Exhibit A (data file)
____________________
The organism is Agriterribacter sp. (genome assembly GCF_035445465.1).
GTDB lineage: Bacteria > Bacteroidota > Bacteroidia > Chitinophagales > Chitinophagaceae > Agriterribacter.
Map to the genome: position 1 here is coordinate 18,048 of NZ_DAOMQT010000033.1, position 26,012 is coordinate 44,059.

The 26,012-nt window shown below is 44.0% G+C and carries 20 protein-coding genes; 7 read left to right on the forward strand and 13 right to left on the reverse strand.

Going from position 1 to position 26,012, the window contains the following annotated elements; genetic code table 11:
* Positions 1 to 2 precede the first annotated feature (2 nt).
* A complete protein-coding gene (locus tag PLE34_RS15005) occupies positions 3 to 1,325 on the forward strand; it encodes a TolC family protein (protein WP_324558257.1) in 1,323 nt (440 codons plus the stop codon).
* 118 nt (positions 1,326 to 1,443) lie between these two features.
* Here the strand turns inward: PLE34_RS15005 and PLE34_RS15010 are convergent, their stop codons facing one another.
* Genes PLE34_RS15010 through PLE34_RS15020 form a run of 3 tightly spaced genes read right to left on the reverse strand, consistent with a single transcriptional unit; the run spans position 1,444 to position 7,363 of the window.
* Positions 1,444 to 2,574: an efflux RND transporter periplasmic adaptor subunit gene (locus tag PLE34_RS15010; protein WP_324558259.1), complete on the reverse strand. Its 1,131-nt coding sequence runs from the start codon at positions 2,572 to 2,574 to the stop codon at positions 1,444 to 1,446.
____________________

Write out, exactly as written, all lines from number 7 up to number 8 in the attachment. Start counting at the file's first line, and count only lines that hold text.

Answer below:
* A complete protein-coding gene (locus tag PLE34_RS15005) occupies positions 3 to 1,325 on the forward strand; it encodes a TolC family protein (protein WP_324558257.1) in 1,323 nt (440 codons plus the stop codon).
* 118 nt (positions 1,326 to 1,443) lie between these two features.